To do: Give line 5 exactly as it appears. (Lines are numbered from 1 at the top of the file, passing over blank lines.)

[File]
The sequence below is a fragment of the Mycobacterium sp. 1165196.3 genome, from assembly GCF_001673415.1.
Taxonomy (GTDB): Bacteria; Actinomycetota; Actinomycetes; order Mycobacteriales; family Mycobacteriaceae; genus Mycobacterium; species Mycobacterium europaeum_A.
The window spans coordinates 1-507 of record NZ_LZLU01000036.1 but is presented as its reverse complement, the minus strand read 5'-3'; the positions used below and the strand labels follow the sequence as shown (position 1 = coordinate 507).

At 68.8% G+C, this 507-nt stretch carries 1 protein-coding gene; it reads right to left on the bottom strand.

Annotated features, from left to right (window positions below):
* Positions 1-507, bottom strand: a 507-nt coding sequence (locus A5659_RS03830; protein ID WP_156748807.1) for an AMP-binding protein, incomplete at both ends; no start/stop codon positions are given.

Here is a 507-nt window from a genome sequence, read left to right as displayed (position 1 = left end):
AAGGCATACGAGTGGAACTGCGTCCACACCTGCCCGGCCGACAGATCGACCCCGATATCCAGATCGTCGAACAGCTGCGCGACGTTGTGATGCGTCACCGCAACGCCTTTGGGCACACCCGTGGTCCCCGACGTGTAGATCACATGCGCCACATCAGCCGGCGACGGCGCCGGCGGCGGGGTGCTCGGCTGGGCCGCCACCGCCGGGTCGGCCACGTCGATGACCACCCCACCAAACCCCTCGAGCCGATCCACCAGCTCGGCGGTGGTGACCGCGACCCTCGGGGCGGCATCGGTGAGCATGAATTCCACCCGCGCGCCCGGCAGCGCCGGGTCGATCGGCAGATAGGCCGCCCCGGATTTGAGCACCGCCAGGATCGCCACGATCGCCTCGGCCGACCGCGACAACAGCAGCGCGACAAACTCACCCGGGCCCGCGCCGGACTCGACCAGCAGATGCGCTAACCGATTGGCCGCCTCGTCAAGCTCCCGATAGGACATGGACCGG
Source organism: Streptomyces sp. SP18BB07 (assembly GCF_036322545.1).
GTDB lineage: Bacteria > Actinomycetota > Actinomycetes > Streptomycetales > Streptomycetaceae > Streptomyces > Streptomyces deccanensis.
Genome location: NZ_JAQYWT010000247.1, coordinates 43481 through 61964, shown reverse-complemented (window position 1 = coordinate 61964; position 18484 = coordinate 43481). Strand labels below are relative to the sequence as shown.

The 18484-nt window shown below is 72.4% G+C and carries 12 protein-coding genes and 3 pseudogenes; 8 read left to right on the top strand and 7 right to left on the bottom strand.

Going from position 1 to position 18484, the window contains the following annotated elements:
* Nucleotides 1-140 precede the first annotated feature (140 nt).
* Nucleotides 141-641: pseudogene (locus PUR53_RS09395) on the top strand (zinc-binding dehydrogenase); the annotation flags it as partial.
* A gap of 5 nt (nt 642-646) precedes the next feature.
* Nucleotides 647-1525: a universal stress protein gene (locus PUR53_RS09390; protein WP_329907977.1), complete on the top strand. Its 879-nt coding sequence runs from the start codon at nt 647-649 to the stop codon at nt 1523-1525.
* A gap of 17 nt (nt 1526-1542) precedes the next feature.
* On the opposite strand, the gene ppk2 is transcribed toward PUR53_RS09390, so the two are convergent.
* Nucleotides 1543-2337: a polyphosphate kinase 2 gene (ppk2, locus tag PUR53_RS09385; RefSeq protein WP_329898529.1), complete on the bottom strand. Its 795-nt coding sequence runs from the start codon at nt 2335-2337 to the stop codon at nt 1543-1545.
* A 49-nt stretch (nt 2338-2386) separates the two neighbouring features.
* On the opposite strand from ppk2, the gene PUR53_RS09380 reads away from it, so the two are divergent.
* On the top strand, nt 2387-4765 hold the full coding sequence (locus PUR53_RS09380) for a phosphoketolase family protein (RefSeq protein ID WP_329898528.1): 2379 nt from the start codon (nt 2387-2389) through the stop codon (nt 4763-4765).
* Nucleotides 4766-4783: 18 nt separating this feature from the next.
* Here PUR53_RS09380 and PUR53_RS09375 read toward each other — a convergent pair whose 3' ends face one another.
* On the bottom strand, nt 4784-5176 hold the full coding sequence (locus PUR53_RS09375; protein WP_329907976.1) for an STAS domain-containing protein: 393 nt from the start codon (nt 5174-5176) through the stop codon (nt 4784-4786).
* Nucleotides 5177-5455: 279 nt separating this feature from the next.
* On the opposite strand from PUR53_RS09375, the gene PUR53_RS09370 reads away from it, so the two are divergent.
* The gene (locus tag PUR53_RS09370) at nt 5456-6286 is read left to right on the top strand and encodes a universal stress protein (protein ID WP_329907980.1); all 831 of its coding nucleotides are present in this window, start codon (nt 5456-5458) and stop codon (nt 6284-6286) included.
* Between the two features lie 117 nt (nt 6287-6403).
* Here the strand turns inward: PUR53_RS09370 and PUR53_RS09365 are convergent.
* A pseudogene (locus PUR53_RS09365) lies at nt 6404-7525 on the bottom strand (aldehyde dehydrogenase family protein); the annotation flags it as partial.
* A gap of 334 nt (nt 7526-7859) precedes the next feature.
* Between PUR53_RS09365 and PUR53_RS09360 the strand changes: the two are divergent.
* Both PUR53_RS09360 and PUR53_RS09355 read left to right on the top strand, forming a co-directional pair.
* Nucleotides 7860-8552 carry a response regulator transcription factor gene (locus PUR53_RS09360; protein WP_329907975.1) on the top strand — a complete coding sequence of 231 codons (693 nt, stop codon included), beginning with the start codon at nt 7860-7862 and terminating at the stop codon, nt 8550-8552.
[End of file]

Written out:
Annotated features, from left to right (window positions below):